SBS News looks at franking credits and why Labor's proposed changes are controversial.
The topic of franking credits has become an unexpected flashpoint of the 2019 election campaign.
There's palpable anger among some self-funded retirees around the Labor Party's attempts to "steal" these credits.
So, why does a tax rebate have so many boomers up in arms?
What are franking credits?
It's complicated. Very complicated.
In essence, they are a rebate that some Australian shareholders receive from the government at tax time.
Shareholders are entitled to a slice of the company's profits or earnings, which is paid as a dividend.
But before 1987, dividends were taxed twice: first at the corporate tax level and second at the income tax level. The government was basically double-dipping.
So in 1987, then-treasurer Paul Keating introduced franking credits - also known as dividend imputation credits - to address the issue.
The change meant that at tax time, shareholders were compensated.
ANU's Associate Professor Geoff Warren told SBS News they are used to help reduce shareholders' income tax paid on dividends or given as a tax refund.
"What it effectively means is that the income coming from the company only gets taxed once," he said.
But in 2001, the Howard government controversially extended the system to shareholders who were not actually paying any tax.
"The Howard changes meant that even if you were paying no tax ... You'd get that tax credit, basically a cheque from the government."
In its current form, self-funded retirees who own shares are some of the biggest beneficiaries of the scheme.
According to 2018 Treasury Freedom of Information documents, cash refunds on franking credits cost $5.9 billion in 2014/15 and that amount rose to $6.3 billion in 2015/16.
Why is it in the news?
Labor has announced that if elected, it would reform franking credits by scrapping Howard's changes and returning to the Hawke/Keating model.
Calling Howard's changes a "tax loophole", the party claims it "will soon cost the budget $8 billion a year".
"A Shorten Labor Government will make the tax system fairer by closing down a concession that gives cash refunds for excess dividend imputation credits," Labor material says.
"Labor does not think it is fair to spend $8 billion a year on a tax loophole that mainly benefits millionaires who don't pay income tax – not when school standards are falling and hospital waiting lists are growing longer," material from the party says.
But it has stressed that the policy "does not apply to those who receive a pension or part-pension".
At a recent leaders debate, Labor leader Bill Shorten said, "it's a gift, the nation can't keep giving [this] gift".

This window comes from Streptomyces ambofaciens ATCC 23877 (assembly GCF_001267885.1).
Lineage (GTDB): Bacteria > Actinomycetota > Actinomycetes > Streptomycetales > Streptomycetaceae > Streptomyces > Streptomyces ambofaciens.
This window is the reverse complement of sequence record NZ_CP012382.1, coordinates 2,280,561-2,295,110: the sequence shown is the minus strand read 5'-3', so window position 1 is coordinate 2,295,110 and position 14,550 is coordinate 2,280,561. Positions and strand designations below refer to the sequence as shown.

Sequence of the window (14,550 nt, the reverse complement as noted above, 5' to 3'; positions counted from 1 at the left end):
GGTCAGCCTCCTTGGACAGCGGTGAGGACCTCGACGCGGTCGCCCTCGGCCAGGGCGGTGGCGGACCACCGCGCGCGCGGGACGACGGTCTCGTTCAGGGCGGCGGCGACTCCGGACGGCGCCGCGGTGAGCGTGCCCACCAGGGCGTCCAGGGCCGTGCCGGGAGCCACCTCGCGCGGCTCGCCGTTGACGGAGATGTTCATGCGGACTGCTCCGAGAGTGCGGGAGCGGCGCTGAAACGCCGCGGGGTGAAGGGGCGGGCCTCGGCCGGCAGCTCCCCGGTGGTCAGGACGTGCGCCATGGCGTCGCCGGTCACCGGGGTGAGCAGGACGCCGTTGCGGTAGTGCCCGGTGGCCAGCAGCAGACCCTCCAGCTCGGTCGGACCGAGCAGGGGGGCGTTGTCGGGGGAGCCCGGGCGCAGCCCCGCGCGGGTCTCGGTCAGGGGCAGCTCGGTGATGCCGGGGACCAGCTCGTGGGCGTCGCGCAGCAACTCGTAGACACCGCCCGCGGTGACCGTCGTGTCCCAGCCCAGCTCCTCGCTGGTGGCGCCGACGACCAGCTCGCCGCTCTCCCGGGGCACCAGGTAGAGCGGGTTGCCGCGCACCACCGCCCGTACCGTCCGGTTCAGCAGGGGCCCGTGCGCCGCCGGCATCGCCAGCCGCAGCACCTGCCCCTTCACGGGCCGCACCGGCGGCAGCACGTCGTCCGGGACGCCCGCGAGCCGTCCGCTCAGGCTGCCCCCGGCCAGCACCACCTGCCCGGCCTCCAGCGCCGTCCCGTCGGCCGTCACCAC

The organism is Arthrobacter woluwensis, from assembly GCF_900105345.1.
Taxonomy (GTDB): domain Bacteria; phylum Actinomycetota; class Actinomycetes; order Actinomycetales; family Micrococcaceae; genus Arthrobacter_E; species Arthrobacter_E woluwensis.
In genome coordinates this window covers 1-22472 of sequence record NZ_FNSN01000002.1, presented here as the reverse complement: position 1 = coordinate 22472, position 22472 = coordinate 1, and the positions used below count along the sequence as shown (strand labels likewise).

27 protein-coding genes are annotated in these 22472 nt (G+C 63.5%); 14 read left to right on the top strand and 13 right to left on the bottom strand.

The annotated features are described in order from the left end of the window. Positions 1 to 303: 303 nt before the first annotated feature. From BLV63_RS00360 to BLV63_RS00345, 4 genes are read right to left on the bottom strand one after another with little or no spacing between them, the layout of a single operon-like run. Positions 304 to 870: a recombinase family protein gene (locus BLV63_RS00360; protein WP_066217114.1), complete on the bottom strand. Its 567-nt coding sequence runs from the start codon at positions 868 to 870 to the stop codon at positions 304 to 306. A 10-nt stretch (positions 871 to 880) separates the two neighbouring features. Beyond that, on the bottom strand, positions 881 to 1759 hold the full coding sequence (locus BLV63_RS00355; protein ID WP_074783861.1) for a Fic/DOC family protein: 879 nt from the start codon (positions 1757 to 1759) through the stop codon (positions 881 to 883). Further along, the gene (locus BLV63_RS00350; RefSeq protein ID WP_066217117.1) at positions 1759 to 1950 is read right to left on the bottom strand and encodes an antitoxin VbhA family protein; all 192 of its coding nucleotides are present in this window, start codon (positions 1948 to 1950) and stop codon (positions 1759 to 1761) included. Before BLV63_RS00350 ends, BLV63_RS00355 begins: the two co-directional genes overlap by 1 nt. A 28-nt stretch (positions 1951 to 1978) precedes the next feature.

Or according to Associate Professor Warren: "Labor has said they're not going to write you a cheque ... You only claim it up to the point of where you have income tax. You can reduce your income tax but they won't write you a cheque."
"So some people will lose income," he said.
Will it affect the election?
Again, it's complicated.
The Morrison government was quick to capitalise on Labor's planned changes, labelling them a "retiree tax".
"[Some] people have planned their retirements based on getting access to what have been legal, franked credit rebates," Prime Minister Scott Morrison said at the leaders' debate.
"These people have paid tax all their lives and I think that's the great offence that retirees have felt as a result of this measure."
And anger around the changes has been white hot among some self-funded retirees. Recipients have protested at political events and been vocal in the media.
"I've been quite surprised by the intensity of the reaction ... [It's been] very intense and quite well-organised," Associate Professor Warren said.
However, there has also been blowback against the blowback.
An ABC story that featured some self-funded retirees defending franking credits lit up social media.
"Wow. ABC's 7:30 just had a self-funded retiree sitting on the back deck of his boat crying foul about the removal of franking credits," wrote Ryan Sheales of the Victorian Council of Social Service.
And Associate Professor Warren said the changes were indeed controversial, he played down the impact in the long term.
"[Labor] is taking out one part of the tax system and looking at it in isolation. Yes, it is unsustainable but the real issue is, do we have the right mix of tax policies, rather than just stripping out one and saying it's unaffordable."
Who’s running in your electorate? Check out our interactive map
Additional reporting: AAP